Publication Date

2010-01-01

Availability

Open access

Degree Type

Thesis

Degree Name

Master of Science (MS)

Department

Biomedical Engineering (Engineering)

Date of Defense

April 2010

First Committee Member

Chun-Yuh (Charles) Huang - Committee Chair

Second Committee Member

Salahadin Abdi - Committee Member

Third Committee Member

Weiyong Gu - Committee Member

Abstract

Back pain is the second most common neurological ailment in the United States and the leading cause of pain and disability. More than 80% of the total US population experiences back-pain during their life time and the annual back pain related healthcare costs exceed 100 billion dollars. While the exact cause of low back pain (LBP) is still unknown, degeneration of the intervertebral disc (IVD) has been suggested as a primary contributor. IVD is the largest avascular tissue in the human body and it is composed of three integrated tissues (annulus fibrosus - AF, nucleus pulposus - NP and cartilaginous end plate - CEP). IVD functions as a shock-absorber during motion and provides flexibility to motion of the spine. Maintaining IVD tissue integrity is an energy demanding process. Studies have shown that mechanical loading affects cellular biosynthesis of IVD tissue and may also promote IVD degeneration. However the path to this effect is still unknown. We propose a link between mechanical loading and cell energy production which contributes to altered cellular biosynthesis. Thus, we investigated the effects of mechanical loading on IVD cell energy metabolism under various mechanical loading regimes. Porcine AF and NP cells were isolated and seeded in 2% agarose at a 5,000,000 cells/mL cell density. A custom made bioreactor was used to conduct compression experiments. The experiment groups were: 15% static compression; 30% static compression; 0.1, 1 and 2 Hz dynamic compression at 15% strain magnitude. Experiment duration was 4 hr. ATP concentration in cell-agarose construct and culture media were measured using Luciferin-luciferase method to evaluate ATP production and ATP release from cells respectively. Lactate concentration in media was measured using lactate dehydrogenase enzymatic assay. Nitrite (stable metabolite of nitric oxide - NO) concentration in media was measured by Greiss Assay. DNA content per sample was measured using fluorometric assay. DNA content per sample was used as an internal control; all compressed samples were then normalized to unstrained control group. ATP production of AF cells was up regulated by static and dynamic mechanical loading. Data suggests that AF cell response to mechanical loading is primarily loading amplitude dependent. NP cells exhibited an increased ATP production at 1 Hz dynamic loading but remained comparable to control samples at other tested conditions. AF cells produced an increase in NO production at 1-, 2 Hz dynamic loading. NO production of NP cells was up regulated by mechanical loading at all tested conditions. ATP release was up regulated at higher frequencies in AF cells. In addition to higher frequencies (1 Hz and 2 Hz) NP cell ATP release was also up regulated by 30% static compression. Thus, this study clearly illustrates that mechanical loading affects IVD cell energy production.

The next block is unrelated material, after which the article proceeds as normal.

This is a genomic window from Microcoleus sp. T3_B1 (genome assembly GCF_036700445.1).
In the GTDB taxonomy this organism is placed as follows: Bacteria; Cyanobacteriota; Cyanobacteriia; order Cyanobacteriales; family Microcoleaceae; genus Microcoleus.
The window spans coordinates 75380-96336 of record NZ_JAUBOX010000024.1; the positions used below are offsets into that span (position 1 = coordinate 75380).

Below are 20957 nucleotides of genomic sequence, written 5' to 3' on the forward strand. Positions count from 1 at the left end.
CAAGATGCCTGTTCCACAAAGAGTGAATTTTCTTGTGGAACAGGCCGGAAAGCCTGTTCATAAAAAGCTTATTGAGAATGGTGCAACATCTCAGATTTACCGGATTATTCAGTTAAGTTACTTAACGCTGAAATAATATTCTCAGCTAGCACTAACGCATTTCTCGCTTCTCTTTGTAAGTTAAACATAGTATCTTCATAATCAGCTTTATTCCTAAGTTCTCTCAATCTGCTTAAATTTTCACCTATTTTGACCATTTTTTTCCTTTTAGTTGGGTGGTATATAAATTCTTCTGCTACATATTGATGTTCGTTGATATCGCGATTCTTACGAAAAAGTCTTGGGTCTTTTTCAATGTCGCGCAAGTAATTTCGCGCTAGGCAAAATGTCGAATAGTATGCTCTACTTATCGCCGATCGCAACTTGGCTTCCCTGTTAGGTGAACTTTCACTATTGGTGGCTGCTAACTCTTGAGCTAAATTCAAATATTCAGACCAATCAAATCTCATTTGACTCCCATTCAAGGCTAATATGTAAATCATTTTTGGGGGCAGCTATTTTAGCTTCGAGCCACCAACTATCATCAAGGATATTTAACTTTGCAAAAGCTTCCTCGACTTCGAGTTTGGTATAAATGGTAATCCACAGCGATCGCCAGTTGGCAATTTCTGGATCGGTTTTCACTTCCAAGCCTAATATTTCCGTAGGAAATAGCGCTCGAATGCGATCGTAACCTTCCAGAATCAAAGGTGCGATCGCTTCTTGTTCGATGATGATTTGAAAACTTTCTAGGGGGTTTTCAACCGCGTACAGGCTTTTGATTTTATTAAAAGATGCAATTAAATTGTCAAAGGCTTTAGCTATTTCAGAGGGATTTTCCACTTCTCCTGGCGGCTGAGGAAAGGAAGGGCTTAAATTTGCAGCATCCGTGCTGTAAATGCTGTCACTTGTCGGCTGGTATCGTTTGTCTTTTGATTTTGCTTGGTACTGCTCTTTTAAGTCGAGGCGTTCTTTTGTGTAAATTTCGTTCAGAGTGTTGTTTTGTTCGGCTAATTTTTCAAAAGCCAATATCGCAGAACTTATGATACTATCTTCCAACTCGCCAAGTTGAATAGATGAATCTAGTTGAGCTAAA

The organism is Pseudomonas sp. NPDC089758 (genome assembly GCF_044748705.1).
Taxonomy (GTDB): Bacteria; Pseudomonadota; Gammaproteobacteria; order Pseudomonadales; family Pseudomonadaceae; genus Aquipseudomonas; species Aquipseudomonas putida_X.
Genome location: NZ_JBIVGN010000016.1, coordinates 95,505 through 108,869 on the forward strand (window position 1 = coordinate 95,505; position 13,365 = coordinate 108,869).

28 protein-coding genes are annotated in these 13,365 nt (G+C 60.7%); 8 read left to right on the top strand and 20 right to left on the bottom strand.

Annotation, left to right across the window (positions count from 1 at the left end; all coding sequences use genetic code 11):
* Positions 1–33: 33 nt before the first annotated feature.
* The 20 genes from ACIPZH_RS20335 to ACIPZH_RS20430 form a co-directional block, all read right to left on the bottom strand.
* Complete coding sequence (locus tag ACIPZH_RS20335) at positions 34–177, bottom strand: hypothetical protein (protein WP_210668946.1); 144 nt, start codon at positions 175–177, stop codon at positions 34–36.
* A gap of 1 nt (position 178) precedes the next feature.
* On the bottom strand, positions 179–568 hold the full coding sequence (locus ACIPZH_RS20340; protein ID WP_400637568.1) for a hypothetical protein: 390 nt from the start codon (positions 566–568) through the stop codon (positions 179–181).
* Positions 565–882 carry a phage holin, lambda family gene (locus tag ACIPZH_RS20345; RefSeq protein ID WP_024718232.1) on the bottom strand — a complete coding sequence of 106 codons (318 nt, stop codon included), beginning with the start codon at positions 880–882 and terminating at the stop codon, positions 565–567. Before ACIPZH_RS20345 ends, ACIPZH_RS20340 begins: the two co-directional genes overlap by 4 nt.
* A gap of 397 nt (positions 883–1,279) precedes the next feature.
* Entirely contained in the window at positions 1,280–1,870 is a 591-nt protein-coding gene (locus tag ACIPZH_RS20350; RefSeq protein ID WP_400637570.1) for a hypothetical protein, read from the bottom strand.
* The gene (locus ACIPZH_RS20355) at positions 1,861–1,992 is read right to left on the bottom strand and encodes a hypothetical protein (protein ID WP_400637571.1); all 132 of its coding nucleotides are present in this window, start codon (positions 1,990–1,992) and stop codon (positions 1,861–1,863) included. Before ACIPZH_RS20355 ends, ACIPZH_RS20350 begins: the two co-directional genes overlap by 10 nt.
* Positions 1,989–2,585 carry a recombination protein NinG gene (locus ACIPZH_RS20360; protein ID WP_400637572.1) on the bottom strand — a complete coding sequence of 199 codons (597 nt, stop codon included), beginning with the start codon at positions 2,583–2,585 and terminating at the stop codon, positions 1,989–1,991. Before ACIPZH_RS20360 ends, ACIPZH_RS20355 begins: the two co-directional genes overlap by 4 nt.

Keywords

ATP; Energy Metabolism; Mechanical Loading; Intervetebral Disc

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